A close analysis with modern techniques allowed conclusions concerning the time point and way, in which single genes influence the development. Lethality is a relative term. It means that an individual cannot survive under certain environmental conditions, though it may develop normally under altered conditions. Plants without chloroplasts, for example, can survive, if cultured on sugar-containing substrates and with addition of growth factors.

A 15:1 Ratio or Polygenic Effects

We did already get to know an example for pleiotropy, where a gene influences several features. The Swedish geneticist H. NILSSON-EHLE wrote in 1909 about a cross of a dark-seeded and a light-seeded oat variety. He found only dark seeds in the F1 generation, in the F2 generation he obtained 630 dark and 40 light seeds. This represents a ratio of 15:1. He did now assume that two independent genes (N, M) caused the dark colour either each for itself or the two in combination with each other. In the F2 generation do thereby develop 15 individuals in a dihybrid scheme, in which at least one of the genes is present in a heterozygously dominant condition. All genotypes that contain at least a dominant N or M lead to the development of dark seeds, only a doubly recessive homozygous condition causes light seeds. Both genes have thus effects of the same kind.

The American geneticist G. H. SHULL got a comparable result, when he crossed two shepherd's purse-species, Capsella bursa-pastoris and Capsella heegeri. The first is characterized by heart-shaped little pods, the latter by oval ones. In the F1, all pods are heart-shaped, in the F2, one oval pod per 15 heart-shaped ones appears. Both genes have the same influence on the fruit shape, one can substitute for the other.

The Inheritance of Fruit Shapes in Capsella: PUNNETT-Square. The abscissa displays the genotype of the haploid gametes of one, the ordinate those of the other parent: CD, Cd, cD, cc. This results in the combinations (first row of the square): CDCD, CDCd, CDcD, CDcc. The combinations of the second row would accordingly be CdCD, CdCd, CdcD, Cdcc, etc. The colours of the diagram represent the different phenotypes (G. H. SHULL, 1914).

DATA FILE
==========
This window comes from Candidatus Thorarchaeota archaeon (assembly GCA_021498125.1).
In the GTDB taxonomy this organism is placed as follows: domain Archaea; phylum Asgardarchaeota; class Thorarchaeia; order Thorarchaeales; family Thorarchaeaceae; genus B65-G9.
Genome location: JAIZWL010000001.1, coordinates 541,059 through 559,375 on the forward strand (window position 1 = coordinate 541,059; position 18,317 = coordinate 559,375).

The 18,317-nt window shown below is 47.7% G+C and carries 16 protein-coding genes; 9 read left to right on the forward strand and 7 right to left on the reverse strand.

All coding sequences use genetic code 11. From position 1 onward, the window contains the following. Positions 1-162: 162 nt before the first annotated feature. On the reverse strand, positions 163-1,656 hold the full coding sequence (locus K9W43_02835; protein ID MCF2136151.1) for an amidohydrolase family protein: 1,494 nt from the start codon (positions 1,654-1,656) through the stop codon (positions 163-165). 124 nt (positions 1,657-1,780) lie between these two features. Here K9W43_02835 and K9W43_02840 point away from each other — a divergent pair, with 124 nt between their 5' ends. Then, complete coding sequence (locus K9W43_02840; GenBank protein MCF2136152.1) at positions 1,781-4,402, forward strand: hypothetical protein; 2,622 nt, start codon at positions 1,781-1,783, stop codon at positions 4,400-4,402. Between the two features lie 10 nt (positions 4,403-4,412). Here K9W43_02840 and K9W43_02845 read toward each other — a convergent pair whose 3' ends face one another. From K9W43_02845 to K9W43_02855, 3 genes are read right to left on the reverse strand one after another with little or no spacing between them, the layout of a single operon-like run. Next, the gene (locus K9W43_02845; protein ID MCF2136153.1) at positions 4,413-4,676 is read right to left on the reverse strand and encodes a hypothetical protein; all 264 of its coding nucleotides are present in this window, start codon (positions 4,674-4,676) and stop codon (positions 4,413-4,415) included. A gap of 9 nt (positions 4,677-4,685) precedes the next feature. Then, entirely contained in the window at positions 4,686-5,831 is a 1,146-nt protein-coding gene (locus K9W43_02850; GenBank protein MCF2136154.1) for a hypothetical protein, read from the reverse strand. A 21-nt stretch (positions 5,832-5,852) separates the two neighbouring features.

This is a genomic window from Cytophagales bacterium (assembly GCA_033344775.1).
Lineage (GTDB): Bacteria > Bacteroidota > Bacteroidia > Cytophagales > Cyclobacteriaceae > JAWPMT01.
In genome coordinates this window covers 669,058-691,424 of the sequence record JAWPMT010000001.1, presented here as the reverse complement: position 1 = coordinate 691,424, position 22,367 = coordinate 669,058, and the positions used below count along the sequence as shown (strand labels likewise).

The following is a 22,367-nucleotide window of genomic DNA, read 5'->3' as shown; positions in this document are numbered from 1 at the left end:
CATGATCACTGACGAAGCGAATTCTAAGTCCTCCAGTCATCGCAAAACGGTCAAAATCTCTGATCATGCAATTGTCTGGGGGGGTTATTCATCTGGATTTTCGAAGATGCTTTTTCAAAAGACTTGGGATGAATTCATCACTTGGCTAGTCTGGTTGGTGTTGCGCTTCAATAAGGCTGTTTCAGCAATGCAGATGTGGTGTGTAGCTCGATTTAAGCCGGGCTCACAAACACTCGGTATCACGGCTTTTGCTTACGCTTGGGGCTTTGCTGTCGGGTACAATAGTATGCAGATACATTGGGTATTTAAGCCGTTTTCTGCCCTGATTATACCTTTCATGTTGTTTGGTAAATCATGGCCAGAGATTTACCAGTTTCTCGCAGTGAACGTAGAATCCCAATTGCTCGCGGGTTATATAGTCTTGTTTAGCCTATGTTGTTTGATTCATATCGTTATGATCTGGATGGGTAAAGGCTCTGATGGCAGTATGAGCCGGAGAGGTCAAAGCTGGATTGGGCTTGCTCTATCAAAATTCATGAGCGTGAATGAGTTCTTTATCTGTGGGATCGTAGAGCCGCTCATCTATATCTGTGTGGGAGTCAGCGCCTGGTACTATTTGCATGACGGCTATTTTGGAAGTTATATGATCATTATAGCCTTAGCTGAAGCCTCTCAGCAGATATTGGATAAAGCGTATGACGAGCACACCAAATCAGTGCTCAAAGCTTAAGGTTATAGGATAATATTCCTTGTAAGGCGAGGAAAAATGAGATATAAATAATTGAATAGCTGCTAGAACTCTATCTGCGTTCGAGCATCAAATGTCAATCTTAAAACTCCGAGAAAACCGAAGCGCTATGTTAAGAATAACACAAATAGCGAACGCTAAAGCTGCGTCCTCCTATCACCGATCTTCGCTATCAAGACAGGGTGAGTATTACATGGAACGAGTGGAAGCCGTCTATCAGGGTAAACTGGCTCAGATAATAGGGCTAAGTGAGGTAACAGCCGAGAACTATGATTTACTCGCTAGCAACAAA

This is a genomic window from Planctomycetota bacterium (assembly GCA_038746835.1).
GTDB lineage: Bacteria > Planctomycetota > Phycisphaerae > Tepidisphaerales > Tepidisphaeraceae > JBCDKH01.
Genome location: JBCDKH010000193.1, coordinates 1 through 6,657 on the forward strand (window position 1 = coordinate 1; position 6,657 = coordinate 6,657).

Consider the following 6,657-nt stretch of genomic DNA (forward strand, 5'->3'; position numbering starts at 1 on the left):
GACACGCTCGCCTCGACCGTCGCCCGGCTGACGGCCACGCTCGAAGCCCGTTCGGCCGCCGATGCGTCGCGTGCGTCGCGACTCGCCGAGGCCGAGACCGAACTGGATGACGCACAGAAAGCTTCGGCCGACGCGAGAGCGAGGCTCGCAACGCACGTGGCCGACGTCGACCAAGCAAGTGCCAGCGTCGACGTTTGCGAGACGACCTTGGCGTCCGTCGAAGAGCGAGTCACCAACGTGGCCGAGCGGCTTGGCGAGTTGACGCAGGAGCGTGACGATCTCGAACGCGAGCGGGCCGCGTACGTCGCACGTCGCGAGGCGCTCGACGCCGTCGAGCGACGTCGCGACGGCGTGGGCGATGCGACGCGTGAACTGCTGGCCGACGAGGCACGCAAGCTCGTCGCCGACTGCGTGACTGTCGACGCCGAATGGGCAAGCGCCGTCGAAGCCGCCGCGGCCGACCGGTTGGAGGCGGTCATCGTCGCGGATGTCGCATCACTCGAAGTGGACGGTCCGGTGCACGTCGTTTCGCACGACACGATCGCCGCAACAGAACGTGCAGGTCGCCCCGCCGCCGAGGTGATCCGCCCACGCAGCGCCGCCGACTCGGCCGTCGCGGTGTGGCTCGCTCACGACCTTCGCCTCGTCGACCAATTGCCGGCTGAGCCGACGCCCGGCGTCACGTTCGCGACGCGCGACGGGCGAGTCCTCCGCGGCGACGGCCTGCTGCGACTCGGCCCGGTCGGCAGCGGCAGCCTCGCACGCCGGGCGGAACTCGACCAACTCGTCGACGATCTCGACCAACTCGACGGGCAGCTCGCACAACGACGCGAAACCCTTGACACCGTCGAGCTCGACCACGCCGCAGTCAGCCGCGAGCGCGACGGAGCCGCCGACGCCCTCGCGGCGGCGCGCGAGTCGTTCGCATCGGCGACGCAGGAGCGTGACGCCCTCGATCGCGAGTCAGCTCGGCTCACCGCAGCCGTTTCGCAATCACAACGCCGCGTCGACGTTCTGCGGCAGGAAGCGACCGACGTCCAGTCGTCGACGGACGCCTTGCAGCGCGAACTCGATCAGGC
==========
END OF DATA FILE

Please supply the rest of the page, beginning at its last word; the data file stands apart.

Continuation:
Epistasy or a 12:3:1 Ratio

12 + 3 + 1 is 16. The cross of beans with dark seeds and such with white seeds results in a uniform dark F1 generation that segregates in the F2 generation not only into dark and white seeds, but also into brown ones. The ratio is 12 dark ones : 3 brown ones : 1 white bean. It is obvious that this is again a variation of a heterozygous hybrid, with the difference that the respective genes are not of the same kind. A biochemical characterization of the colour composition showed that the dark staining is caused by two different substances, both of which are dark. The dominant allele of the gene A causes the formation of a dark dye, the respective allele of B the brown one. A is present 12 times. This is also due for B, but the presence of the brown dye is concealed by the dark colour of A (in 9 of 12 individuals).

It is generally spoken of epistasy, if a gene conceals the effects of another. This term is only valid under certain conditions. If the colour composition of the single seeds is analyzed with the aid of biochemical (chromatographic) methods, with which the two dyes can be separated and analyzed independently, then an independent distribution of 3:1 can be found for each of them. Epistasy may not always be that simple. It can also cause the total suppression of a further gene (a hypostatic gene).

The 9:7 Ratio of Genes that Are Dependent on Each Other

The last examples (15:1, 12:3:1) could be explained by the segregation of independent genes. A ratio of 9:7 in F2 is found in dihybrid crossings, where two genes that are dependent on each other have a complementary effect, i.e. where one cannot display its effect without the other. KAPPERT found that certain pea species with violet pods result in a 9 (violet) : 7 (green) segregation in the F2, if crossed with green-podded peas.

It is thus not enough, if just one gene is present in a dominant state. A biochemical analysis of such phenotypes that was performed later, offered a plausible explanation. The formation of the violet colour occurs in two steps. In the first step (caused by the gene V), a colourless product is assembled from a colourless precursor. Gene U enables its transformation into a violet dye. If V is double recessive, U cannot exert its effect, because the necessary product is missing. And if U is double recessive, the colourless precursor is produced, but it cannot be transformed into the violet dye.

© Peter v. Sengbusch - Impressum